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USDA Approves the Next Generation Potato for Commercial Planting

November 11, 2014
A potato genetically engineered to reduce the amounts of a potentially harmful ingredient in French fries and potato chips has been approved for commercial planting, the Department of Agriculture announced on Friday.

Such publications as the New York Times, The Packer, and the Capital Press covered the recent announcement by the USDA to deregulate J.R. Simplot Company's Innate™ potatoes.  

Andy Pollack of the New York Times reported that the new potato resists browning and bruising which can occur during harvesting, shipping or storage and can be costly to growers and processors.  
"The potato is one of a new wave of genetically modified crops that aim to provide benefits to consumers, not just to farmers as the widely grown biotech crops like herbicide-tolerant soybeans and corn do. "

According to the Simplot Plant Sciences site this approval comes after a decade of scientific development, safety assessments and extensive field tests.
"Innate™ potatoes contain genes from wild and cultivated potatoes, grow naturally just like conventional potatoes, and introduce no new allergens.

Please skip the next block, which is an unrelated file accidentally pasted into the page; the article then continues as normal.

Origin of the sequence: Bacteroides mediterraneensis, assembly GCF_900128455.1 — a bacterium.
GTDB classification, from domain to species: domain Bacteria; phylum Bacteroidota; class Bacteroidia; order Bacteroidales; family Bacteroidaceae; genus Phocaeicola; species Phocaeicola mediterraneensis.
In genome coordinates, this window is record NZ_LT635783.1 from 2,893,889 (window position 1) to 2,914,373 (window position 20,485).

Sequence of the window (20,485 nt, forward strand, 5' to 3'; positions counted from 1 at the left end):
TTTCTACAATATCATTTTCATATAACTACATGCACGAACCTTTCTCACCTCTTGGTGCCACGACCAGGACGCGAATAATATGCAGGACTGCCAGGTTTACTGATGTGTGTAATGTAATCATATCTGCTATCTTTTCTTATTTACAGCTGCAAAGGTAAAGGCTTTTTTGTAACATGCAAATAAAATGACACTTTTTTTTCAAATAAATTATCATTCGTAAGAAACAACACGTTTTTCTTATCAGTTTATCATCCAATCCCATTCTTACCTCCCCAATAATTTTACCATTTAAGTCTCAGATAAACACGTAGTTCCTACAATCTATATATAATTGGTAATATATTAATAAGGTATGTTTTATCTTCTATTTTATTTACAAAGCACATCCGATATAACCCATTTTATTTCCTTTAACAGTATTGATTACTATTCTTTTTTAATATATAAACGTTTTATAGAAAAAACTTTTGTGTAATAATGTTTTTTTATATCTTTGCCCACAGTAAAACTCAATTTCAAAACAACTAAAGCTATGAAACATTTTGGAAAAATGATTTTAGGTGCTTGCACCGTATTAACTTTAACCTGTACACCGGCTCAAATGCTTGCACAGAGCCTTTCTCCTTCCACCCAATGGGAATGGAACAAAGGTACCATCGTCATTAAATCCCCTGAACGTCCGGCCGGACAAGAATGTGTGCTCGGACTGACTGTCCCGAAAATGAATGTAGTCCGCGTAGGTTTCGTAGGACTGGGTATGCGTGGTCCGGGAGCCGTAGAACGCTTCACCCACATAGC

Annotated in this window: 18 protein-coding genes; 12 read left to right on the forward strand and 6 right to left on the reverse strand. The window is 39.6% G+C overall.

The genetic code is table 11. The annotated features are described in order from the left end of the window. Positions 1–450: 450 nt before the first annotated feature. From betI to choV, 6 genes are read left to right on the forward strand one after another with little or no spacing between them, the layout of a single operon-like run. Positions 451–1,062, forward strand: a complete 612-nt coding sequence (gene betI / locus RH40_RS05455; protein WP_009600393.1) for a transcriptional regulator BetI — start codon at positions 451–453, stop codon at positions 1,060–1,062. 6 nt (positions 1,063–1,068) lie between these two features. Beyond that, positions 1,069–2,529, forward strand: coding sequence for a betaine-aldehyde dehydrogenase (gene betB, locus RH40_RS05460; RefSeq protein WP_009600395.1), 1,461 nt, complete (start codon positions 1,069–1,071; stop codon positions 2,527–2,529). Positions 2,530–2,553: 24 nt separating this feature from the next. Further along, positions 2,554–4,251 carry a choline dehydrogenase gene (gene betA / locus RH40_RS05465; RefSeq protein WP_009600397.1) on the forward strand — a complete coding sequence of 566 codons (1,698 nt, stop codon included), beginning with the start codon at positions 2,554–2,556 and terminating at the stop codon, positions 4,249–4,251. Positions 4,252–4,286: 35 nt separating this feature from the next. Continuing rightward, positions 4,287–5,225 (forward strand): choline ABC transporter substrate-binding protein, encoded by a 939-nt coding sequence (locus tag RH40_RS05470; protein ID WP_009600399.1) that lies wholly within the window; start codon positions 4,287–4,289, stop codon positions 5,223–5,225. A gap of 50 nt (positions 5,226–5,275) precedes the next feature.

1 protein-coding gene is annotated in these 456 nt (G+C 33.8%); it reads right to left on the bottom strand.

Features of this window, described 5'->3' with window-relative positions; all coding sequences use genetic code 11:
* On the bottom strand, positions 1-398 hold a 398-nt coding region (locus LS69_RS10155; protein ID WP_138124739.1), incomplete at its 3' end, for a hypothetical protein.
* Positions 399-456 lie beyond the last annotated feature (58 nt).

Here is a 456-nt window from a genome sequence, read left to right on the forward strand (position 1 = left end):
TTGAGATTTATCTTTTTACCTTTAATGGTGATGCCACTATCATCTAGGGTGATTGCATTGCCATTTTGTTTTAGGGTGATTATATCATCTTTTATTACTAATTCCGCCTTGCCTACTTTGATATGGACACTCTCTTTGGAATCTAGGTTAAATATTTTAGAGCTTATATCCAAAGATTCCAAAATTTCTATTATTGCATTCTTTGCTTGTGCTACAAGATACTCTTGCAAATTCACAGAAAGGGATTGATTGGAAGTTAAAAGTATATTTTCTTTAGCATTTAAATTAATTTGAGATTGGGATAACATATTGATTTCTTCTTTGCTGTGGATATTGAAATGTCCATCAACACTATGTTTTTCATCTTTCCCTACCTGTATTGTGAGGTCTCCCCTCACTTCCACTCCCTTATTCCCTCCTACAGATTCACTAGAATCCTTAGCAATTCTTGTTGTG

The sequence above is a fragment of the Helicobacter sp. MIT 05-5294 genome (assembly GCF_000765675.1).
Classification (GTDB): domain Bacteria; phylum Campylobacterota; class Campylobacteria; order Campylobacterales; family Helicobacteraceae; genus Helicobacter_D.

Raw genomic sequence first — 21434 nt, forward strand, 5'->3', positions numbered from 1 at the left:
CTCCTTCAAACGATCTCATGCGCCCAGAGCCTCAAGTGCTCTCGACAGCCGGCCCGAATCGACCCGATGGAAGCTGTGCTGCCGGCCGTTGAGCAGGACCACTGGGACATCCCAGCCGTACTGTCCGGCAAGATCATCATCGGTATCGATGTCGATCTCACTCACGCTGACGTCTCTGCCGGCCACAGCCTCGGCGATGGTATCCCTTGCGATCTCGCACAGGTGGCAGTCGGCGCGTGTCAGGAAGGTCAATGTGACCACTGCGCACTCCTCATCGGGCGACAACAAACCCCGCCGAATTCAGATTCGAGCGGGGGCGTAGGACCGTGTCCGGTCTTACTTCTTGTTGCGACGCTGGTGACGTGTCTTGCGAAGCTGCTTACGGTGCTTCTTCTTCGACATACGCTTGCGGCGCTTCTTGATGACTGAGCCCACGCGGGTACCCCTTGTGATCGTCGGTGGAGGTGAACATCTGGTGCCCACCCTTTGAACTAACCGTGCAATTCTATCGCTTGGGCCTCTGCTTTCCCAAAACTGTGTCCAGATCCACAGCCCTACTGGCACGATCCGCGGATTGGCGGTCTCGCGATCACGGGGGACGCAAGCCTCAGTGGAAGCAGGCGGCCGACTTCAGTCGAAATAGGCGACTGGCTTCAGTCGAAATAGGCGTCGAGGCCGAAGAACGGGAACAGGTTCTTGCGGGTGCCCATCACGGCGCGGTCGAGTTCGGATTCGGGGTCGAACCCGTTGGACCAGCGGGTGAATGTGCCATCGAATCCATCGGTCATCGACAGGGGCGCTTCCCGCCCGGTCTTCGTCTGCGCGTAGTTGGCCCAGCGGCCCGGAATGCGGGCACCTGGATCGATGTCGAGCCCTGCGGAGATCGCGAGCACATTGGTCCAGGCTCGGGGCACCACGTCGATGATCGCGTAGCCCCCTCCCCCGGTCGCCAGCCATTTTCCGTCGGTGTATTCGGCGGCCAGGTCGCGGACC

"Innate™ potatoes have approximately 40% less bruise caused by impact and pressure during harvest and storage than conventional potatoes and have lower levels of asparagine.

"With full market penetration for its varieties sold in the U.S., Innate™ will reduce annual potato waste by an estimated 400 million lbs. in the food service and retail industries and a significant portion of the estimated 3 billion lbs. discarded by consumers. For these reasons, we believe Innate™ potatoes will be a more sustainable option when compared to their conventional varieties and will provide a healthy choice for consumers."

Click here to view a video on the technology behind the  Innate™ Potato.